EVERETT — Richard Johnson testified Tuesday he was in the Starbucks drive-thru with his wife when he heard the gunshots that killed Everett police officer Dan Rocha last March.
“Just as we had got done ordering, I was going to start the vehicle up to pull forward,” Johnson said on the stand. “And all of a sudden, pop, pop, pop, pop — about four or five rounds went off.”
Johnson got out of his car, and in a crouch, made his way inside the restaurant, hoping to find police. He eventually made his way outside again where he saw Rocha’s body, a pistol on the ground next to his left leg. He knelt down to check for a pulse. When Johnson didn’t feel one, he put his jacket over Rocha’s face.
“Why?” deputy prosecutor Craig Matheson asked.
“Because it was the thing to do,” Johnson responded.
Johnson was one of more than a half-dozen witnesses called to the stand Tuesday on the second day of testimony for the aggravated murder trial of Richard Rotter. The witnesses, both civilians and police, described a hectic scene in the minutes after Rotter shot and killed Rocha, 41.
On March 25, 2022, Rocha made a routine stop for coffee at the Starbucks near Everett Community College when he noticed a man in the parking lot, now identified by police as Rotter, moving what he believed to be guns between two cars. Rocha called for backup and approached him.
Everett police Sgt. Steven Harney responded to Rocha’s request for backup. On the way to the scene, he noticed an alarming amount of new calls coming in.
“They were stacking up on my computer screen,” Harney testified Tuesday.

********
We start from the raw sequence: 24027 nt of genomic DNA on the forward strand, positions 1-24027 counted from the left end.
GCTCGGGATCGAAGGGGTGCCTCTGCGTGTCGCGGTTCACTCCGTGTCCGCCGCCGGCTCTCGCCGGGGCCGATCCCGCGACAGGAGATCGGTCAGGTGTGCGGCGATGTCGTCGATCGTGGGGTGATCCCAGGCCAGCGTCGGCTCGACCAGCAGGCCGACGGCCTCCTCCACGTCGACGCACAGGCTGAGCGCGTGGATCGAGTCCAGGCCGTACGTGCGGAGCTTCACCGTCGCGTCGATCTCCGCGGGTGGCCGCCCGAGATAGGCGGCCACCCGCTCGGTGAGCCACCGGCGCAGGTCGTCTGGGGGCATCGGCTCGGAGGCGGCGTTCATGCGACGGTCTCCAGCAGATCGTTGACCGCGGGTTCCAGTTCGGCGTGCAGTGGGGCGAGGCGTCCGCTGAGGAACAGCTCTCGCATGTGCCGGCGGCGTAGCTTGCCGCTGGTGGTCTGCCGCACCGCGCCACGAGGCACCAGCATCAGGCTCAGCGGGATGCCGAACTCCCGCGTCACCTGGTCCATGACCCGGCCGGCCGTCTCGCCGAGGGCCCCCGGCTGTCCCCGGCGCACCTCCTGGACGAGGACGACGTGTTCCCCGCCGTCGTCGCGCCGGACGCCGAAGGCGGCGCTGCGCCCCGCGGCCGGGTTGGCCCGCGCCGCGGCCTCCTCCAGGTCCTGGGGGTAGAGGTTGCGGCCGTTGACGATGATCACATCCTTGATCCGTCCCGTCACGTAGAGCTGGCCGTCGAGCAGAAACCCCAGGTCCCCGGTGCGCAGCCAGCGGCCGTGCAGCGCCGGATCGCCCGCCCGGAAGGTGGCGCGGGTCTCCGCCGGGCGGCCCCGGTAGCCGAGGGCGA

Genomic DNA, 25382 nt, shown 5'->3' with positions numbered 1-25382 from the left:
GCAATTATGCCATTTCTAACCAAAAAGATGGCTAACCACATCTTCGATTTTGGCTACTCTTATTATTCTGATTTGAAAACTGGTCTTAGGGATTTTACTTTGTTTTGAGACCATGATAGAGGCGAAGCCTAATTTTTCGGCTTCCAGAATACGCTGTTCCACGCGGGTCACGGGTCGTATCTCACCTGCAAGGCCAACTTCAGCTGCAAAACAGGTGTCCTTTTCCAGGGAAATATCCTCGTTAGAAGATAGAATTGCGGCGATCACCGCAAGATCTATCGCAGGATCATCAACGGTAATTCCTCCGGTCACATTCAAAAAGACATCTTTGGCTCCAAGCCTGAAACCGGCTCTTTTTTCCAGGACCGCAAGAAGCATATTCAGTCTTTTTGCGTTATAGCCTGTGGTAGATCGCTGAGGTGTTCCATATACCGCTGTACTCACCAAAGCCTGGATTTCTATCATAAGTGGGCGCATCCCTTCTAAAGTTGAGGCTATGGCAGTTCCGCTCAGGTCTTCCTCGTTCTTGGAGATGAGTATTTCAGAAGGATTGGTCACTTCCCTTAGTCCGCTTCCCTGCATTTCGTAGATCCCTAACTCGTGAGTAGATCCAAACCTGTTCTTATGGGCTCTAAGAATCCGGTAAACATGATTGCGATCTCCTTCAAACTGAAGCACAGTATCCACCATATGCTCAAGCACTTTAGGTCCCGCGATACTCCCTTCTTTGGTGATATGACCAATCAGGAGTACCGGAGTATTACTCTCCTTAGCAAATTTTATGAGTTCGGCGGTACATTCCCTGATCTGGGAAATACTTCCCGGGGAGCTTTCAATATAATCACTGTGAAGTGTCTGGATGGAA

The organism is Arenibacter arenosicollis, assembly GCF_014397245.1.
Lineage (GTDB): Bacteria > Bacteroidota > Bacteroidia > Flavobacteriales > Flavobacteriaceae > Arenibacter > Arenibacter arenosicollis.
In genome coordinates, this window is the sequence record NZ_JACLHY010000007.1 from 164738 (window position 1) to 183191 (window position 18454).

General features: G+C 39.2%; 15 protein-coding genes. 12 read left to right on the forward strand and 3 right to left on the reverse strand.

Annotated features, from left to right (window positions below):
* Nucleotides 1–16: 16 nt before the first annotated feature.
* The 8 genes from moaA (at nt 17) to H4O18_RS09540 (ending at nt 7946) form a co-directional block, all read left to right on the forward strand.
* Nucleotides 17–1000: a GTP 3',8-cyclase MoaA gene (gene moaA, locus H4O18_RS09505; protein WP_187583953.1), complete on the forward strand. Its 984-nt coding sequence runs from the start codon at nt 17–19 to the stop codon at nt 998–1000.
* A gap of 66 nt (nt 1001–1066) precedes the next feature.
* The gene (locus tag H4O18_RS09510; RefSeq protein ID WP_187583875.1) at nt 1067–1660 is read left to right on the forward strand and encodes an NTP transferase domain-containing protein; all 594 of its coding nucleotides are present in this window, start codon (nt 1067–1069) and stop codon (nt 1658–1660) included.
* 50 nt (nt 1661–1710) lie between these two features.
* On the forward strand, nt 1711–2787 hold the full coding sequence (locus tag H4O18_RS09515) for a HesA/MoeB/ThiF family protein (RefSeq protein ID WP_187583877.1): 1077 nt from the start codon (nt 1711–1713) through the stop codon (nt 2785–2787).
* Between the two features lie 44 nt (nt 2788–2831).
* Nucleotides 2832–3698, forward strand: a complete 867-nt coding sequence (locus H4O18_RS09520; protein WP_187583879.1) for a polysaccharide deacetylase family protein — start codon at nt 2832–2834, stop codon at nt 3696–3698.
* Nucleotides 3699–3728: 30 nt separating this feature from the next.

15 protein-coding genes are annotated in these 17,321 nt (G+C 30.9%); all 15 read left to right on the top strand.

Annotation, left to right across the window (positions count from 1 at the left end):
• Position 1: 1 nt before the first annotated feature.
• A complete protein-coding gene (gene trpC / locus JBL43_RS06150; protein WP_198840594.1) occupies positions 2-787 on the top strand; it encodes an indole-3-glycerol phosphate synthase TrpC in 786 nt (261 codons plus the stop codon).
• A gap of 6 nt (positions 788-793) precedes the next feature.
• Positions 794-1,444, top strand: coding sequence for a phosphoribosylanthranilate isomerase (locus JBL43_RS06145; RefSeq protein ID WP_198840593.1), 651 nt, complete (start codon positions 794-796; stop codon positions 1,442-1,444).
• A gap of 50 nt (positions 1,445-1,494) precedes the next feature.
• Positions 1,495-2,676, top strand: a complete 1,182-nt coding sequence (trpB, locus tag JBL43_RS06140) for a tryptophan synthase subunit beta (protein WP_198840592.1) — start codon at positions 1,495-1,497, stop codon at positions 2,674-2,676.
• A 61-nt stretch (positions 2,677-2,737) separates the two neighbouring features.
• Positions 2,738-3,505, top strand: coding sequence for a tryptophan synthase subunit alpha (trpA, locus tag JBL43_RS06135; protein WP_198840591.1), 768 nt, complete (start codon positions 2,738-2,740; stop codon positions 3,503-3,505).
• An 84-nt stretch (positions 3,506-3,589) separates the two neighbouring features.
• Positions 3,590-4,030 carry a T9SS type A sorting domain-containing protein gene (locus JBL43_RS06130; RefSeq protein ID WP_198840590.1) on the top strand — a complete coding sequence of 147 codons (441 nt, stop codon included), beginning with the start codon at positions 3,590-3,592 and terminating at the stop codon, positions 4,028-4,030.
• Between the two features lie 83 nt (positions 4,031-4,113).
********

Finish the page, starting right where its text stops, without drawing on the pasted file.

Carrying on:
Detective David Sinex arrived on the scene shortly after Harney. He reported finding Rocha’s body partially covered by Johnson’s jacket.
“As an officer you go to a lot of shootings,” Sinex told jurors. “But seeing duty boots and duty pants was hard for me and still is hard for me to think about.”
Despite knowing Rocha’s gunshot wounds were likely “not survivable,” the detective opened his vest and performed CPR.
“If it was me or my family, I would want someone to try and do aid for me,” Sinex said. “If I could keep his heart beating and his family could see him one more time by me doing CPR, that’s kind of where my mind was.”
A firefighter examined Rocha and told Sinex it was past the time of aid, according to his testimony.
More than one Everett officer got emotional on the stand and struggled to speak.
Chief Dan Templeman, who hired Rocha in 2018, said he arrived to a chaotic shooting scene. The chief testified one of his officers told him the victim “didn’t make it.”
“At that point I didn’t know who, I just knew it was one of my officers,” Templeman said.
Defense attorney Natalie Tarantino has yet to cross examine witnesses. The defense indicated on Monday the facts of the case are not up for debate, and will instead argue that Rotter’s action could not have been premeditated due to his mental health and drug issues.
The trial is expected to last three weeks.
Maya Tizon 425-339-3434; firstname.lastname@example.org; Twitter: @mayatizon.
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